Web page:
Vlatko Marković

Vladimir "Vlatko" Marković (Croatian pronunciation: [ʋlǎdimiːr ʋlâtko mǎːrkoʋitɕ];[1][2] 1 January 1937 – 23 September 2013) was a Croatian professional football manager and player who served as the president of the Croatian Football Federation from 1998 to 2012.[3]

Vlatko Marković
Vlatko Markovic.jpg
Marković in 2012
President of the Croatian Football Federation
In office
18 December 1998 – 5 July 2012
Preceded byBranko Mikša
Succeeded byDavor Šuker
Personal details
Born
Vladimir Marković

(1937-01-01)1 January 1937
Bugojno, Kingdom of Yugoslavia
Died23 September 2013(2013-09-23) (aged 76)
Zagreb, Croatia
NationalityCroatian
Occupation
  • Footballer
  • football manager
  • football administrator

Association football career
Position(s) Defender
Senior career*
Years Team Apps (Gls)
1955–1956 Iskra Bugojno
1956–1958 Čelik Zenica
1958–1965 Dinamo Zagreb 104 (2)
1965–1966 La Gantoise 1 (0)
1966–1967 Wiener Sport-Club 25 (19)
1967–1968 Austria Wien 6 (4)
National team
1958–1959 Yugoslavia U21 3 (0)
1961–1962 Yugoslavia 16 (0)
Teams managed
1969–1973 Yugoslavia U23
1970–1973 NK Zagreb
1973 Standard Liège
1974–1976 OGC Nice
1977–1978 Hajduk Split
1978–1980 Dinamo Zagreb
1980–1981 OGC Nice
1983–1984 Dinamo Zagreb
1985–1986 Rapid Wien
1988–1989 Rapid Wien
1990–1991 Dinamo Zagreb
1992 HAŠK Građanski
1993–1994 Croatia
* Senior club appearances and goals counted for the domestic league only

CareerEdit

He played for: Iskra (Bugojno), Čelik (Zenica), Dinamo (Zagreb), Wiener SC (Vienna).[4]

From 1958 until 1959 he played three matches for Yugoslavia national under-21 football team, and from 7 May 1961 until 30 September 1962 he played defense for Yugoslavia national football team and scored one own goal in 16 matches. He played in all matches on 1962 FIFA World Cup when Yugoslavia finished 4th.[4]

After he finished his playing career, he coached Zagreb (Zagreb), Standard de Liège (Liège), OGC Nice (Nice), Hajduk (Split) and Dinamo (Zagreb). With Dinamo he won Yugoslav Cup in 1980.[4]

From 1974 to 1978 he was a FIFA instructor. He also participated in the FIFA Coca-Cola-program.[5]

He was elected president of the Croatian Football Federation on 18 December 1998.[6] He was reelected in 2002 and on 16 December 2006, again with unanimous support.[7] He resigned at 15 May 2012.[8][9]

Personal lifeEdit

In 1945, his uncles died as part of the Croatian Armed Forces at Bleiburg.[10] In SFRY, his father spent over 15 years in prison for possessing illegal firearm.[10]

ViewsEdit

In November 2010, Marković spoke out against gay footballers, telling both the Croatian Večernji list and the Serbian Večernje novosti that, "As long as I'm president [of the Croatian football federation] there will be no gay players. Thank goodness only healthy people play football."[11] He has been reported for the comment to UEFA. In July 2011, in response to his comments, he was charged €10,000 by UEFA.[12]

DeathEdit

He died at Zagreb in 2013. He was 76.[13]

Managerial statisticsEdit

Source:[14]

Team From To Record
G W D L Win %
Yugoslavia U23 May 1969 June 1973 22 8 4 10 036.36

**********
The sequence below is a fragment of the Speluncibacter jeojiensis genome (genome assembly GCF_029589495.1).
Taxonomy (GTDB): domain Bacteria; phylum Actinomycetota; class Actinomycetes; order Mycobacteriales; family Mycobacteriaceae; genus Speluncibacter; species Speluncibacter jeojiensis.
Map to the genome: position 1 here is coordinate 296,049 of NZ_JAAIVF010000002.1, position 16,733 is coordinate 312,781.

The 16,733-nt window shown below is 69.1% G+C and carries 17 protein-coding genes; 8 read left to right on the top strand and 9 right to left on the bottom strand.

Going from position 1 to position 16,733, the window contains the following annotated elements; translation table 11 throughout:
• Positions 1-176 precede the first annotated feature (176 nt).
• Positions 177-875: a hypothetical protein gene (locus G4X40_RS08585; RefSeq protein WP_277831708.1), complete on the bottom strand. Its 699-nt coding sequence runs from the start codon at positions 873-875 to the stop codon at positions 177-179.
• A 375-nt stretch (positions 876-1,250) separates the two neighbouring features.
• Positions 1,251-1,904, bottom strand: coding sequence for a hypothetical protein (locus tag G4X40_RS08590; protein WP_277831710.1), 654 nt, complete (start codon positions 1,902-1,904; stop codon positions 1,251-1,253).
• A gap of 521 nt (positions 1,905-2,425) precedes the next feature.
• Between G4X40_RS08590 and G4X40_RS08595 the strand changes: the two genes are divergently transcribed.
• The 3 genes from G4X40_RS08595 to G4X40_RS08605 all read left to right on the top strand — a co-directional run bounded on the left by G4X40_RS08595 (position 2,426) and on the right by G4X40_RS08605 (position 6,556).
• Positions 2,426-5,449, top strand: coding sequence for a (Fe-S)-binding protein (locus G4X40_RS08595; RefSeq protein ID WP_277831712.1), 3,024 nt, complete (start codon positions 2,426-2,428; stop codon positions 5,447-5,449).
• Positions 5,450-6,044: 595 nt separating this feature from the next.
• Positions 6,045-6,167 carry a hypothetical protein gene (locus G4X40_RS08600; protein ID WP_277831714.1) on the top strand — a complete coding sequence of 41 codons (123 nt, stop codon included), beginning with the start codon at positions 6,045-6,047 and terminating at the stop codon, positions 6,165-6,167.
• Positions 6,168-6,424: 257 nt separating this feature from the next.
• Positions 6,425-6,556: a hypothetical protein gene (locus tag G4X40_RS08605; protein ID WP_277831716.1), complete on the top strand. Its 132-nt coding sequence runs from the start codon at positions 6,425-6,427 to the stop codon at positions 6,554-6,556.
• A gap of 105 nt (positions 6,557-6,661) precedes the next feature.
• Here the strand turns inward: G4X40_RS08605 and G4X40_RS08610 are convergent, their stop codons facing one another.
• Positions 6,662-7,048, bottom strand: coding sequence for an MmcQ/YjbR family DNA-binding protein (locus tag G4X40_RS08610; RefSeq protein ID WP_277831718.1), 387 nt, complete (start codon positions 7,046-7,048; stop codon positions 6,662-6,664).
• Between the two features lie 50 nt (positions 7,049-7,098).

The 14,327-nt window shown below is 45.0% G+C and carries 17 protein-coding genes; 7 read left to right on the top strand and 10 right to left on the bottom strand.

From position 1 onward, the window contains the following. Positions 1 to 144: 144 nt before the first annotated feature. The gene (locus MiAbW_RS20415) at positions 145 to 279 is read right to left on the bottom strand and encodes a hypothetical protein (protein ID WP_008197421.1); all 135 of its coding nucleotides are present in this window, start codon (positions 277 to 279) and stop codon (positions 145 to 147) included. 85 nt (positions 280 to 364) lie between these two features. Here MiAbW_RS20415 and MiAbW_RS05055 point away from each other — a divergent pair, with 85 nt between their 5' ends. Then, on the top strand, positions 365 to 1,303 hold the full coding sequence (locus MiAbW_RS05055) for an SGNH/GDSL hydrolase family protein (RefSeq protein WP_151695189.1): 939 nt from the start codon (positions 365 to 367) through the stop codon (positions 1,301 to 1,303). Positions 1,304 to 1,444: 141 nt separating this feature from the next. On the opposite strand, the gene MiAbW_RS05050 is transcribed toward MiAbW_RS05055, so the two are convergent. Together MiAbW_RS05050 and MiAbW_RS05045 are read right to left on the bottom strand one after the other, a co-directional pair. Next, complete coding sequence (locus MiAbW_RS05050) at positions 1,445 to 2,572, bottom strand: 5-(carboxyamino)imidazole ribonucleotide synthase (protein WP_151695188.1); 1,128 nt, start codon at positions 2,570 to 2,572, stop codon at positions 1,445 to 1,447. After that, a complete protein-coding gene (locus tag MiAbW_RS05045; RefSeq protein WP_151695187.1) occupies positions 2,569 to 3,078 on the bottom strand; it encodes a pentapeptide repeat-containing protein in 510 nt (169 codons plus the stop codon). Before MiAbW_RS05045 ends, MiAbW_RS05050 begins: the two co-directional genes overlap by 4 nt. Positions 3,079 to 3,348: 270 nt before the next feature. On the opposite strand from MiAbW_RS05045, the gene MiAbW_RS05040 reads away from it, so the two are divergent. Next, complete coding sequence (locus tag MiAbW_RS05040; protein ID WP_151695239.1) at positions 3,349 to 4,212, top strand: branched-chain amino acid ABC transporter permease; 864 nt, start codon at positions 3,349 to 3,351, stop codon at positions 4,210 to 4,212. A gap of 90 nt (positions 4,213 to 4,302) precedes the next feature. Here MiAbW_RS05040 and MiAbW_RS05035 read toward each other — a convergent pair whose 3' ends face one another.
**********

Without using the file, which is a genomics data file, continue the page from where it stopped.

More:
NK Zagreb July 1970 June 1973 98 63 16 19 064.29
Standard Liège July 1973 October 1973 9 5 2 2 055.56
OGC Nice June 1974 November 1976 101 42 26 33 041.58
Hajduk Split July 1977 June 1978 43 18 13 12 041.86
Dinamo Zagreb 21 June 1978 29 June 1980 77 34 26 17 044.16
OGC Nice July 1980 August 1981 39 10 12 17 025.64
Dinamo Zagreb 20 September 1983 25 April 1984 24 9 7 8 037.50
Rapid Wien 1 July 1985 30 June 1986 48 30 11 7 062.50
Rapid Wien 19 September 1988 30 June 1989 28 15 3 10 053.57
Dinamo Zagreb 28 November 1990 22 July 1991 22 15 5 2 068.18
HAŠK Građanski 22 April 1992 7 July 1992 15 6 4 5 040.00
Croatia April 1993 June 1994 1 1 0 0 100.00
Total 526 256 129 141 048.67

HonoursEdit

Source:[15]

PlayerEdit

Dinamo Zagreb

ManagerEdit

Yugoslavia U-23

NK Zagreb

Dinamo Zagreb

IndividualEdit

ReferencesEdit

  1. ^ "vládati". Hrvatski jezični portal (in Serbo-Croatian). Retrieved 17 March 2018. Vlàdimīr, Vlȁtko
  2. ^ "Mȃrko". Hrvatski jezični portal (in Serbo-Croatian). Retrieved 17 March 2018. Márković
  3. ^ Piše: Zvonko Alač / Dea Redžić četvrtak, 5.7.2012. 16:48. "Dobro došo´ predsjedniče: Šuker od Markovića preuzeo hrvatski nogomet - "Moja misija je pobjeda" - Sport". Index.hr. Retrieved 24 September 2013.
  4. ^ a b c (in Serbian) Page about Marković on Serbian Football Team page
  5. ^ Piše: I. Gojčeta utorak, 15.5.2012. 20:00. "Preminuo bivši predsjednik HNS-a Vlatko Marković- Sport". vecernji.hr. Retrieved 28 December 2017.
  6. ^ (in Croatian) Vjesnik (19/12/1999): "Unanimous support for Vlatko Marković"
  7. ^ (in Croatian) Net.hr portal (16/12/2006): "Svi za Markovića, Sinovčić otišao"
  8. ^ Piše: I. Gojčeta utorak, 15.5.2012. 20:00 (15 May 2012). "Četrnaest godina previše - Sport". Index.hr. Retrieved 24 September 2013.
  9. ^ "mobile.net.hr". Sportski.net.hr. Retrieved 24 September 2013.
  10. ^ a b Vlatko Marković: Ponosim se što sam bio YU reprezentativac Archived 14 September 2008 at the Wayback Machine, Slobodna Dalmacija
  11. ^ Croatia football chief Vlatko Markovic hit by gay group's backlash, Guardian
  12. ^ Queer:UEFA bestraft homophoben kroatischen Verbandschef (german)
  13. ^ "Preminuo bivši predsjednik HNS-a Vlatko Marković! - Sport - nogomet - Večernji list". Vecernji.hr. 20 September 2013. Retrieved 24 September 2013.
  14. ^ "Managerial statistics". povijest.gnkdinamo.hr. Retrieved 28 December 2017.
  15. ^ "Vlatko Marković". povijest.gnkdinamo.hr. Retrieved 28 December 2017.

External linksEdit

Sporting positions
Preceded by
Branko Mikša
President of the Croatian Football Federation
December 1998 – July 2012
Succeeded by
Davor Šuker